EOCA Funding Announced for 6 New Projects

Following a tense few weeks during an online public vote and subsequent members’ vote, the European Outdoor Conservation Association (EOCA) is delighted to announce the newest conservation projects it will be supporting this year.

In line with its current Plastic Free: Mountain to Sea focus and its target to clear 3000km of habitat, trail and beach of plastic waste and pollution, all projects concentrated on the removal of plastic pollution from wild areas, in tandem with education and awareness-raising strategies to change habits and practices to stop it getting there in the first place.   With nearly 44,000 votes cast for the 14 shortlisted projects over a tense two-week period, three projects were chosen by the general public in an online vote, which was also hosted by Mountainblog.eu and Mountainblog.it.  A further three projects were chosen by EOCA members:

Paddling, Cleaning, Teaching, Aprender, Brazil: will raise awareness of the issues of marine plastic pollution amongst local communities and schools as the project travels down the Atlantic Forest Protected Coastal Area on stand up paddleboards!  1000km of beach cleans, activities and events en route will raise awareness and engage 10,000 people to get involved in coastal and marine conservation.  

Fishing Plastic: Magdalena River Clean-Up, Fundacion Colombia: This will focus on the cleaning of the main lagoons and beaches in the  Chocó-Magdalena-Tumbes Biodiversity Hotspot, through nine ‘Fishing Plastic’ events over 40km. The project will work with fishing villages to improve waste management,  run workshops for schools, and plant 5,000 trees to benefit local primate species.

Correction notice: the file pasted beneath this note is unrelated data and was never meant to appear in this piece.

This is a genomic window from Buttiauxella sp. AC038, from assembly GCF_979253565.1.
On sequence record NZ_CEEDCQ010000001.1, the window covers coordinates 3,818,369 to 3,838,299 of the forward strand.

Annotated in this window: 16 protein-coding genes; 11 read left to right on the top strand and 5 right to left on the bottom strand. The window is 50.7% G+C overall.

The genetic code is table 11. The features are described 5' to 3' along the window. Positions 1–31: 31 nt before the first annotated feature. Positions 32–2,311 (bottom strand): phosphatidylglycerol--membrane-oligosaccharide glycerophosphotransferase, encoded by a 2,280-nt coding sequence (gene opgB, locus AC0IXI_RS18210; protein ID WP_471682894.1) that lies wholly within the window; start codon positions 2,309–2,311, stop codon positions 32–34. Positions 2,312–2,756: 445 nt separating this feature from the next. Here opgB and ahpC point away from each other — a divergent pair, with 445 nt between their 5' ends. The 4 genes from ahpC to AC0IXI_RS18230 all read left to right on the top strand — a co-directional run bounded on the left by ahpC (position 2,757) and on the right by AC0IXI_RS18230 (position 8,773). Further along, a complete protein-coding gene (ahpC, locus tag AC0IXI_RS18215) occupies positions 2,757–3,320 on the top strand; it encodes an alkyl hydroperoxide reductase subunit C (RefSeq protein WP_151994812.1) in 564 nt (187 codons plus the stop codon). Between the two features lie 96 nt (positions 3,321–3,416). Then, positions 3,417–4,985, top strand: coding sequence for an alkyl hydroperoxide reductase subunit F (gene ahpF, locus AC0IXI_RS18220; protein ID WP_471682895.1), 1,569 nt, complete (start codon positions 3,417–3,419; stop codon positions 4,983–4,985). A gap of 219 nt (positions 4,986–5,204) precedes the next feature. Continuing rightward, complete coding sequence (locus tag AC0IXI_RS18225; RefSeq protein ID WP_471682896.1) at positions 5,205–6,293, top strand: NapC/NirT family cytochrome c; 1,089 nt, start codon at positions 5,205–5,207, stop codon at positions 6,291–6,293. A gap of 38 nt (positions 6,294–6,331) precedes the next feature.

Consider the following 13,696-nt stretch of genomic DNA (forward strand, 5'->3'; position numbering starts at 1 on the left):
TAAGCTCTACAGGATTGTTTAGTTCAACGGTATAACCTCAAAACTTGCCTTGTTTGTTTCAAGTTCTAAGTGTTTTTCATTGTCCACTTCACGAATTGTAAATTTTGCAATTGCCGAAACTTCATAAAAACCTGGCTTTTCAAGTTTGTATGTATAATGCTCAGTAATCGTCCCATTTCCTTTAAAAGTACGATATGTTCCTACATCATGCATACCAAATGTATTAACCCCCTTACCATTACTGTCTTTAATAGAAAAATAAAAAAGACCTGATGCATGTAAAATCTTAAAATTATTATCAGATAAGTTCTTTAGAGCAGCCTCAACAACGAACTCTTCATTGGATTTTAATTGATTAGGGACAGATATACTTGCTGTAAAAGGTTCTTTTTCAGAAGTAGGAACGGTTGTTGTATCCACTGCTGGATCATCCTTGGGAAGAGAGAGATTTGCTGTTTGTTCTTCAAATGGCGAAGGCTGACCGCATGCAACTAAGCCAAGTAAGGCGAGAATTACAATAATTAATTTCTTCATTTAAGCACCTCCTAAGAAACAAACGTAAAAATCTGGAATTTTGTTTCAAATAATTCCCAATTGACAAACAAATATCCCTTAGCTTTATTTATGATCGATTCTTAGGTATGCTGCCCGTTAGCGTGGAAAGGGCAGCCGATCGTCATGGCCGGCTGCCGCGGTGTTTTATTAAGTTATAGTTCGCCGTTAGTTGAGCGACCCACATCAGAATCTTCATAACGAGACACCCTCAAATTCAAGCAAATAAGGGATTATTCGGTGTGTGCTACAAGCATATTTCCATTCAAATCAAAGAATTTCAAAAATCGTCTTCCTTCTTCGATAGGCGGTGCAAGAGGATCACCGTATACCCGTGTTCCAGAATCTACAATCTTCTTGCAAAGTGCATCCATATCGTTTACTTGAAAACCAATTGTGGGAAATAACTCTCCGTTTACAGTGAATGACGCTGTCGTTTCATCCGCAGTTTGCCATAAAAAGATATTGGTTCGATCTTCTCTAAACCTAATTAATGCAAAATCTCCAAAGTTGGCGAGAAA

Plastic Free Woodlands, Yorkshire Dales Millennium Trust, UK: Plastic guards are critical to enabling young trees to survive, yet there are now millions of single-use plastic tree tubes littering the UK landscapes, which are disintegrating and polluting soils and waterways.  This project will remove redundant tree guards over eight hectares for reuse or recycling, engaging communities and volunteers in tackling the problem, and trialing a number of alternatives.

Stop the ALPs becoming Plastic Mountains, Italy: The aim of the ALP project is to safeguard high alpine habitat, by working with mountain huts to eliminate single-use plastic items and develop procedures which can then be shared and implemented with other huts.  The project will organise 15 clean-up events to clear 150km of trail and mountain habitat and educate alpine guides, park staff, local schools, and the tourism sector.

Clear the Bay by Day, Morecambe Bay Partnership, UK: Morecambe Bay is the largest intertidal area in the UK, and a national biodiversity hotspot, but an epidemic of personal protective equipment is adding to an ever increasing amount of plastic pollution. The project will work with sporting groups to eliminate single use waste from events and carry out 42 clean ups along 210km of beach, cycleway and trail, involving local groups, visitors, and organisations.

Dos Manos, Save the Med Foundation, Spain: The Balearic Islands are a popular tourist destination and a hotspot for marine biodiversity in the Mediterranean, which is increasingly affected by plastic pollution either through ingestion or entanglement. This project will organise 527km of land and sea clean-ups involving tourists, volunteers, outdoor companies and schools. Workshops will help highlight solutions to plastic pollution issues.